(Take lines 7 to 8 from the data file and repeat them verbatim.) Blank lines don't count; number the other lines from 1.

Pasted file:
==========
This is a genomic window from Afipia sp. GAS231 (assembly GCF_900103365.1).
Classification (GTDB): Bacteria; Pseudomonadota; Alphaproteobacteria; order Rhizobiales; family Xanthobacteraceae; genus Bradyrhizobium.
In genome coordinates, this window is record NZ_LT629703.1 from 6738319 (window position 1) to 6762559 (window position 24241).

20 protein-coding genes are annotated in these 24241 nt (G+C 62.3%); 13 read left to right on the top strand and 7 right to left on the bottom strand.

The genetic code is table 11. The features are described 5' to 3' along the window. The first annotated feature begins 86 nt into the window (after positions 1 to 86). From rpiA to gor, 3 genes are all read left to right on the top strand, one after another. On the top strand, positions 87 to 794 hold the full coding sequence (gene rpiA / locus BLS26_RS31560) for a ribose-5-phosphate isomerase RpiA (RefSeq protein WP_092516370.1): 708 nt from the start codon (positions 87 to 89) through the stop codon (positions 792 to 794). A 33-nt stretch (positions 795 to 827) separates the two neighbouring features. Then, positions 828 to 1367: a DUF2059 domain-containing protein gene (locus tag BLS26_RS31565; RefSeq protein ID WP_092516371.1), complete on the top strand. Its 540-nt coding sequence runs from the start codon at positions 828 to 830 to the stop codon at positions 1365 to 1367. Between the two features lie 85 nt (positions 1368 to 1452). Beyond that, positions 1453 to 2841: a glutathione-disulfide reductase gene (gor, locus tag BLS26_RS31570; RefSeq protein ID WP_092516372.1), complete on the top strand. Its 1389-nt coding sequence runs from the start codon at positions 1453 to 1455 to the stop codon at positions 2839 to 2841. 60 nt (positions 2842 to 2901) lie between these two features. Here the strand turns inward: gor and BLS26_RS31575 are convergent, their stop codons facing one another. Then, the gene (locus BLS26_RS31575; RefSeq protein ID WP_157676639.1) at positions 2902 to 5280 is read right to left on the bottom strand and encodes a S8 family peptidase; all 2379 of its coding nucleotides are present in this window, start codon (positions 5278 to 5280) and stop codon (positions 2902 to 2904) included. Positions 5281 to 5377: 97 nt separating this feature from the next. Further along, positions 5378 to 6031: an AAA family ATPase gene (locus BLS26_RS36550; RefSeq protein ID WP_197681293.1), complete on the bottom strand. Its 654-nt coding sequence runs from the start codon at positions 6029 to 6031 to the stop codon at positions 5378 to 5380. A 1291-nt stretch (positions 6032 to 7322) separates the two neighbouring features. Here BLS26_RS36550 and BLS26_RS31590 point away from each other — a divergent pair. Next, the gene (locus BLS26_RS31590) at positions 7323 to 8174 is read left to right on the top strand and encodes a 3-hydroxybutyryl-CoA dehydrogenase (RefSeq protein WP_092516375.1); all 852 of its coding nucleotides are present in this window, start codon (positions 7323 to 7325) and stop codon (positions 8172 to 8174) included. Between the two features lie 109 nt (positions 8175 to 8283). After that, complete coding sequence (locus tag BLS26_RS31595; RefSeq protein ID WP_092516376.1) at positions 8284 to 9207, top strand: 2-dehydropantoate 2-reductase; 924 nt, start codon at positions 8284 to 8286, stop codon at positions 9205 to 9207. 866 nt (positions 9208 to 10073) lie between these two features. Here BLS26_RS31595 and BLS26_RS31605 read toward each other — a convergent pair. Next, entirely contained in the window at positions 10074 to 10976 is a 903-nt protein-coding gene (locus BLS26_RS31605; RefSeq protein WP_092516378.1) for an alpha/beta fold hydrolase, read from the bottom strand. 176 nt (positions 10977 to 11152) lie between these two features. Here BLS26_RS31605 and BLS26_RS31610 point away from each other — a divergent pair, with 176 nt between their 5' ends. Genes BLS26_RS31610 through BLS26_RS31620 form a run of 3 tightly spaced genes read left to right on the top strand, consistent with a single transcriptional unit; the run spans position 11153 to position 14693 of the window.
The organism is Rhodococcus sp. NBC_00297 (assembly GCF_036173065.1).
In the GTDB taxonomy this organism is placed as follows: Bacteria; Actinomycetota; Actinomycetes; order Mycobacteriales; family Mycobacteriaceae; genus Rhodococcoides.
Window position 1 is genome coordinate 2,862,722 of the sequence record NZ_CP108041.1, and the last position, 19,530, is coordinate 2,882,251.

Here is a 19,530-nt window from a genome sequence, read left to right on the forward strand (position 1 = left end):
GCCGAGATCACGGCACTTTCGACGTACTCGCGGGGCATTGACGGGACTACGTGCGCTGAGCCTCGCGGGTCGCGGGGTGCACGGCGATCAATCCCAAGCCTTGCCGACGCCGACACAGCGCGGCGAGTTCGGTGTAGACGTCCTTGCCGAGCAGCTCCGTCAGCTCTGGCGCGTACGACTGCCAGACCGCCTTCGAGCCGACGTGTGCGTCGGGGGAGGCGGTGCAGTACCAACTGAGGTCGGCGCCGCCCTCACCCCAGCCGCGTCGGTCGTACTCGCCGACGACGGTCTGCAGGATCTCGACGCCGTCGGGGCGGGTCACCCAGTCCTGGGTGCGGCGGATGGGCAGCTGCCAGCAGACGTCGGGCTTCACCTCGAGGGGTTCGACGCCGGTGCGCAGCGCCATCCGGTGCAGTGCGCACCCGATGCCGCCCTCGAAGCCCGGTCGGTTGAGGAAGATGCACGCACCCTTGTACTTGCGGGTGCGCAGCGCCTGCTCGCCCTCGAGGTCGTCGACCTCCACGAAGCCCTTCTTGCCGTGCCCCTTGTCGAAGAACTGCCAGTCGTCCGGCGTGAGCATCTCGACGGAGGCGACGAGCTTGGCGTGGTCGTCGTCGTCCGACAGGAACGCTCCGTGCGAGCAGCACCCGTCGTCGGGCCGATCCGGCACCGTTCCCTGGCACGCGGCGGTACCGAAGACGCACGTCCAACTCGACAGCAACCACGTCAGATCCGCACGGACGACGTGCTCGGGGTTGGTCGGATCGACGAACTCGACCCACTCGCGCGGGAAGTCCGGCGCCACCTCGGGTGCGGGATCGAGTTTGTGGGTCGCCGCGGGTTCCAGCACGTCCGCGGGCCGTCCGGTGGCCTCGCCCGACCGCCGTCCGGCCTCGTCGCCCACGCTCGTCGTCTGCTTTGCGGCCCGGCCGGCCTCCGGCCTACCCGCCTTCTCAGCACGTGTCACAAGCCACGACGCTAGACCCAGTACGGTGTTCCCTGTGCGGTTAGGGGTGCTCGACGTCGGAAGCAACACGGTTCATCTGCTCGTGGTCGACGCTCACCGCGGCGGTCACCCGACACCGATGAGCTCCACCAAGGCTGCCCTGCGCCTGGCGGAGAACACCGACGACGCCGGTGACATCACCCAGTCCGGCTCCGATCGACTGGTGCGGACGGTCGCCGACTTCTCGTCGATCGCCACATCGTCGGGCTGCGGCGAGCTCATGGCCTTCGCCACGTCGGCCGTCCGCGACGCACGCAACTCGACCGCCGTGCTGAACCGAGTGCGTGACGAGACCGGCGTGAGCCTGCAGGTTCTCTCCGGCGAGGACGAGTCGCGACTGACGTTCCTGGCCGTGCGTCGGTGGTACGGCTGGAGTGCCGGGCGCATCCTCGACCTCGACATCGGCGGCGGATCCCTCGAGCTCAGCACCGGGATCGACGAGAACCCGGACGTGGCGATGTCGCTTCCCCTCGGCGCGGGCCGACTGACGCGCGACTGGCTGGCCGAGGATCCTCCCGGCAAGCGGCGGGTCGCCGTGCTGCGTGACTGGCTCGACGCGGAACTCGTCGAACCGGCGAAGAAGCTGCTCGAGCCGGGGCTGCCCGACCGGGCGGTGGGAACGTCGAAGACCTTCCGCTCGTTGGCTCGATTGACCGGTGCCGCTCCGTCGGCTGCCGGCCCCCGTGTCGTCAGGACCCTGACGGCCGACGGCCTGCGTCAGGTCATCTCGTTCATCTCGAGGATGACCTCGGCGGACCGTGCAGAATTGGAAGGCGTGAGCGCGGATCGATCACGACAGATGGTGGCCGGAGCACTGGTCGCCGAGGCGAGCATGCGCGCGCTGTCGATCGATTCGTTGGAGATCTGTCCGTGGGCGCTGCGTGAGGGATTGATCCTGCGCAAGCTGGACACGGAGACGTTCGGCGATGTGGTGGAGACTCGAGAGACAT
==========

In the GTDB taxonomy this organism is placed as follows: Bacteria; Actinomycetota; Actinomycetes; order Mycobacteriales; family Mycobacteriaceae; genus Rhodococcoides.
Window position 1 is genome coordinate 2,862,722 of the sequence record NZ_CP108041.1, and the last position, 19,530, is coordinate 2,882,251.